The Place: Antigonish, Nova Scotia
The Treasure: 149th Highland Games
On Sunday we travelled to Antigonish to take in some of the Highland Games events – a first for either of us.
We had a rough idea where to go and the folks walking around in kilts confirmed we were on the right track. Parking was no problem even though there were loads of people going to the games.
The venue itself is much bigger than we’d anticipated. There were several stages for different levels of highland dance:
A large vendor area, a couple large areas for pipe and drums, with the last big area being for heavy events.
Heavy events, in my opinion, is the main attraction.
We arrived just in time to see the Sheaf Toss. There was ample seating available and visibility was excellent. Sheaf toss is, basically, using a pitchfork to throw a burlap bag stuffed with hay weighing about 15 pounds over a bar. The field record was in the area of 34 feet high and several of the competators made attempts at it but the record wasn’t to be beaten today.
Next up was the quintessential Highland Games event, the caber toss!
Caber toss is where the contestant balances a tapered log against them, gets a running start and tries to flip it to land on the opposite end to the one their holding and fall away from them at as close to a 12 o’clock position. Scoring is based on how close to that 12 o’clock position the caber lands. A typical caber is 19 feet long or longer and around 150lbs or more.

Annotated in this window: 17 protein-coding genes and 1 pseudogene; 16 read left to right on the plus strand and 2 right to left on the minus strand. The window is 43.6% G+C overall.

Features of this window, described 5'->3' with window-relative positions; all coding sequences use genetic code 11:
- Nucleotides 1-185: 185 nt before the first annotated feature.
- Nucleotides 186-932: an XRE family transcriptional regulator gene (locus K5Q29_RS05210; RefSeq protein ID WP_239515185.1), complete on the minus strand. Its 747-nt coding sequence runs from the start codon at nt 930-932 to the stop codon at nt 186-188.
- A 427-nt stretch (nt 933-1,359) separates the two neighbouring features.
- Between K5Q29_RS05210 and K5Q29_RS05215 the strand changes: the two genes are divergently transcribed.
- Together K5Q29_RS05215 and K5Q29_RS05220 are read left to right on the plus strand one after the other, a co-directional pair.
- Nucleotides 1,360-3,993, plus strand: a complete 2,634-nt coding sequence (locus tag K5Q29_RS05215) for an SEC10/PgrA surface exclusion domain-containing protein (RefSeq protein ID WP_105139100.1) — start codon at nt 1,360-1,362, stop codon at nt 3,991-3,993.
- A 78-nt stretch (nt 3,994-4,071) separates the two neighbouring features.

It’s an amazing feat of balance, agility and of course strength and to see it in person makes it that much more impressive.
After the caber toss came farmer’s walk. The walk involves a 200lb (or 220 lb) weight in each hand and 100 feet of track. Fastest wins. This event the opened up to anyone that wanted to sign up and would sign a waiver. Only one person took them up on it and he turned in a very respectable time of about 16 seconds.
However the winner’s time was under 8 seconds.
The final heavy event we got to see was the tug of war. This isn’t the tug of war you remember where the teams pulled until someone fell in to a pit of mud. This is a serious competition, timed at up to 15 minutes with a 5 minute over time if necessary. The tug of war gathered a huge crowd.
The match lasted over 13 minutes, most of it in a holding pattern designed to tired out the other team with a few pulls to gain a slight advantage on where the flag was. This did an excellent job of building up to when a team ‘goes for it’. I don’t want to spoil what happens but when it switches the whole crowd gets in to it. It was a very entertaining event!
After the tug of war the awards and trophies were handed out. There was some after events but unfortunately for us it was time to go.
Whether you live in New Scotland or are just visiting taking in a Highland Games is a great time. Friendly, family atmosphere, good food, good vendors, great entertainment.
Can’t wait till next year, the 150th year should be an amazing event.
If you want to see one this year the New Glasgow Festival of the Tartans is this coming weekend, July 19th to 22nd. 🙂
Also, look for more event pictures on our facebook page in the coming days! Something new we’re trying so we can give a more full view of the experience without bogging down the article. 🙂
Here is the current weather and a map to help you plan your trip:
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